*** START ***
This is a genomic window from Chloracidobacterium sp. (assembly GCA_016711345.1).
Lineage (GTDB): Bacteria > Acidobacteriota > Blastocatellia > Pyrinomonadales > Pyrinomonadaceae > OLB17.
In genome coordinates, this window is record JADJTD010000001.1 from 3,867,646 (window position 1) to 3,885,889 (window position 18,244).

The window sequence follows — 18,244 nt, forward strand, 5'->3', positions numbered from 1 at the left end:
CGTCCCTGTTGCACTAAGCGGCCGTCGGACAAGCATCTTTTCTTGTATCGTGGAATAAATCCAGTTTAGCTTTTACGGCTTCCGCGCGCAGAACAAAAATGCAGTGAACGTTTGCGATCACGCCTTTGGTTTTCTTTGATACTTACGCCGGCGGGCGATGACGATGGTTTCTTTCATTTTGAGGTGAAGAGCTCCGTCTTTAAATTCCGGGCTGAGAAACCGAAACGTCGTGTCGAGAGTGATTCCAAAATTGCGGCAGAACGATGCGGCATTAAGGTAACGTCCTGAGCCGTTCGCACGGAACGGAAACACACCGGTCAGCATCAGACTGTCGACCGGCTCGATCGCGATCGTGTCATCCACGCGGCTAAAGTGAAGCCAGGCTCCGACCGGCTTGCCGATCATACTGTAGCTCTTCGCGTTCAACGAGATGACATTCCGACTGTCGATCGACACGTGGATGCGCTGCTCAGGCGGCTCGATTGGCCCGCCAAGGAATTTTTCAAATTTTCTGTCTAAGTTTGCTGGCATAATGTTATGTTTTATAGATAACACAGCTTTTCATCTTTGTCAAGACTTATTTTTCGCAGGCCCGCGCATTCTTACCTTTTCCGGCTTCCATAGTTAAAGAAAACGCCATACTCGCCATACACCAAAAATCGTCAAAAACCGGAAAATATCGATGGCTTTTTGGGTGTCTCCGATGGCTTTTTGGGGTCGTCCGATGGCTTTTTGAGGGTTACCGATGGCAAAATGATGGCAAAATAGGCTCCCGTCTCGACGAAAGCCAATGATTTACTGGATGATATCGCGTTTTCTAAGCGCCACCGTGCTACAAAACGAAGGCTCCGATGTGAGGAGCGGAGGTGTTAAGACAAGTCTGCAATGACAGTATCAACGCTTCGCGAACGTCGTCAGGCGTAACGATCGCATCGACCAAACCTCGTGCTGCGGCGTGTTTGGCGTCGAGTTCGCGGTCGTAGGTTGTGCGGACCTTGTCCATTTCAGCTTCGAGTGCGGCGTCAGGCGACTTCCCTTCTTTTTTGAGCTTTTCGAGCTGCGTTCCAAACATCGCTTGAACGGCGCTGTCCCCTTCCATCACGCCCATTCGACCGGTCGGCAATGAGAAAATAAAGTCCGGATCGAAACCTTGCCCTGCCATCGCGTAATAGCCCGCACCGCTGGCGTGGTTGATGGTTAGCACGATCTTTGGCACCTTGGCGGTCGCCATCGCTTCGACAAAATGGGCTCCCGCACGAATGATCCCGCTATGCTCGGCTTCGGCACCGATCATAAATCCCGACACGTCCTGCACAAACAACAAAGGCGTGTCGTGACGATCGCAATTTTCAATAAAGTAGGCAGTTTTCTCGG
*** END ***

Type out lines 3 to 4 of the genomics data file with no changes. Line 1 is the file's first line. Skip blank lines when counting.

In genome coordinates, this window is record JADJTD010000001.1 from 3,867,646 (window position 1) to 3,885,889 (window position 18,244).

The window sequence follows — 18,244 nt, forward strand, 5'->3', positions numbered from 1 at the left end: